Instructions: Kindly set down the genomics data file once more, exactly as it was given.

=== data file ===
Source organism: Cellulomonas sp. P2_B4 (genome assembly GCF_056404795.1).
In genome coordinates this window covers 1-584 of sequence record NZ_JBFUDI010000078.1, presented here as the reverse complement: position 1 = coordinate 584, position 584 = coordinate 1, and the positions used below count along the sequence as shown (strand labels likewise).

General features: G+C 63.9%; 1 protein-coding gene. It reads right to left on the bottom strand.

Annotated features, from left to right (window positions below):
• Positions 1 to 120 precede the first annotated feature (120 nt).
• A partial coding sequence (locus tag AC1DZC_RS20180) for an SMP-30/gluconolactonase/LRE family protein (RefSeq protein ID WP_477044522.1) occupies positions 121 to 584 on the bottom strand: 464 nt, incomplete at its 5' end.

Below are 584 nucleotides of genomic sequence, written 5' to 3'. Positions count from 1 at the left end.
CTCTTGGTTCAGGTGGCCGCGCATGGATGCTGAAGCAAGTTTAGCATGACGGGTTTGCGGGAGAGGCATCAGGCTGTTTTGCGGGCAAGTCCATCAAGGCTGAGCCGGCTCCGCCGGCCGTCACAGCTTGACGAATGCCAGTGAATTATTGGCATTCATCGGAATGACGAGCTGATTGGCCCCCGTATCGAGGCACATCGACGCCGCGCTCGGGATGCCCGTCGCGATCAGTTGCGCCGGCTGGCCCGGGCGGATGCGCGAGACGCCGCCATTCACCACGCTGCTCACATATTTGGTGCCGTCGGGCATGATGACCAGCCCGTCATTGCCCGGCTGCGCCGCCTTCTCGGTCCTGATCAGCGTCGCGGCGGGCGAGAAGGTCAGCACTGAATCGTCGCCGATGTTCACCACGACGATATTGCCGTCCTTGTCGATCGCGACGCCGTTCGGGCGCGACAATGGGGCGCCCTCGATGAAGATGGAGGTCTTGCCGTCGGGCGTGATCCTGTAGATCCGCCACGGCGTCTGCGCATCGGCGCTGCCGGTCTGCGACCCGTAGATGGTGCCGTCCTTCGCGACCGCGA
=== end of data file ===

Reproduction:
Source organism: Cellulomonas sp. P2_B4 (genome assembly GCF_056404795.1).
In genome coordinates this window covers 1-584 of sequence record NZ_JBFUDI010000078.1, presented here as the reverse complement: position 1 = coordinate 584, position 584 = coordinate 1, and the positions used below count along the sequence as shown (strand labels likewise).

General features: G+C 63.9%; 1 protein-coding gene. It reads right to left on the bottom strand.

Annotated features, from left to right (window positions below):
• Positions 1 to 120 precede the first annotated feature (120 nt).
• A partial coding sequence (locus tag AC1DZC_RS20180) for an SMP-30/gluconolactonase/LRE family protein (RefSeq protein ID WP_477044522.1) occupies positions 121 to 584 on the bottom strand: 464 nt, incomplete at its 5' end.

Below are 584 nucleotides of genomic sequence, written 5' to 3'. Positions count from 1 at the left end.
CTCTTGGTTCAGGTGGCCGCGCATGGATGCTGAAGCAAGTTTAGCATGACGGGTTTGCGGGAGAGGCATCAGGCTGTTTTGCGGGCAAGTCCATCAAGGCTGAGCCGGCTCCGCCGGCCGTCACAGCTTGACGAATGCCAGTGAATTATTGGCATTCATCGGAATGACGAGCTGATTGGCCCCCGTATCGAGGCACATCGACGCCGCGCTCGGGATGCCCGTCGCGATCAGTTGCGCCGGCTGGCCCGGGCGGATGCGCGAGACGCCGCCATTCACCACGCTGCTCACATATTTGGTGCCGTCGGGCATGATGACCAGCCCGTCATTGCCCGGCTGCGCCGCCTTCTCGGTCCTGATCAGCGTCGCGGCGGGCGAGAAGGTCAGCACTGAATCGTCGCCGATGTTCACCACGACGATATTGCCGTCCTTGTCGATCGCGACGCCGTTCGGGCGCGACAATGGGGCGCCCTCGATGAAGATGGAGGTCTTGCCGTCGGGCGTGATCCTGTAGATCCGCCACGGCGTCTGCGCATCGGCGCTGCCGGTCTGCGACCCGTAGATGGTGCCGTCCTTCGCGACCGCGA